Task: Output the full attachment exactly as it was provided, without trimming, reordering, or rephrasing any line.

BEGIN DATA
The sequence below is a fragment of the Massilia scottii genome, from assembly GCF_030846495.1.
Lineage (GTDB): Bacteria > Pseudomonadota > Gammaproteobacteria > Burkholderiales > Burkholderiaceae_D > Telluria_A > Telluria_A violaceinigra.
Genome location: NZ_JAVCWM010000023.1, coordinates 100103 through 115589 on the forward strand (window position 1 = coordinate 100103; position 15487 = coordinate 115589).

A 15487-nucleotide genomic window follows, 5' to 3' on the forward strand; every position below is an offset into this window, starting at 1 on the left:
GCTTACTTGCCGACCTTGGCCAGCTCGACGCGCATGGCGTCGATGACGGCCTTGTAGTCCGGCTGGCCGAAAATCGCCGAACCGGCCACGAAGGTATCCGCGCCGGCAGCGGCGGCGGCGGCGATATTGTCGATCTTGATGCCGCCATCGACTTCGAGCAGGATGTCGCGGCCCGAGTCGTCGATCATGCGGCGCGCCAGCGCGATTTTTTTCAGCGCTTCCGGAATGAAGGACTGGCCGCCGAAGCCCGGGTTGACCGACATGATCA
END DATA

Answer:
The sequence below is a fragment of the Massilia scottii genome, from assembly GCF_030846495.1.
Lineage (GTDB): Bacteria > Pseudomonadota > Gammaproteobacteria > Burkholderiales > Burkholderiaceae_D > Telluria_A > Telluria_A violaceinigra.
Genome location: NZ_JAVCWM010000023.1, coordinates 100103 through 115589 on the forward strand (window position 1 = coordinate 100103; position 15487 = coordinate 115589).

A 15487-nucleotide genomic window follows, 5' to 3' on the forward strand; every position below is an offset into this window, starting at 1 on the left:
GCTTACTTGCCGACCTTGGCCAGCTCGACGCGCATGGCGTCGATGACGGCCTTGTAGTCCGGCTGGCCGAAAATCGCCGAACCGGCCACGAAGGTATCCGCGCCGGCAGCGGCGGCGGCGGCGATATTGTCGATCTTGATGCCGCCATCGACTTCGAGCAGGATGTCGCGGCCCGAGTCGTCGATCATGCGGCGCGCCAGCGCGATTTTTTTCAGCGCTTCCGGAATGAAGGACTGGCCGCCGAAGCCCGGGTTGACCGACATGATCA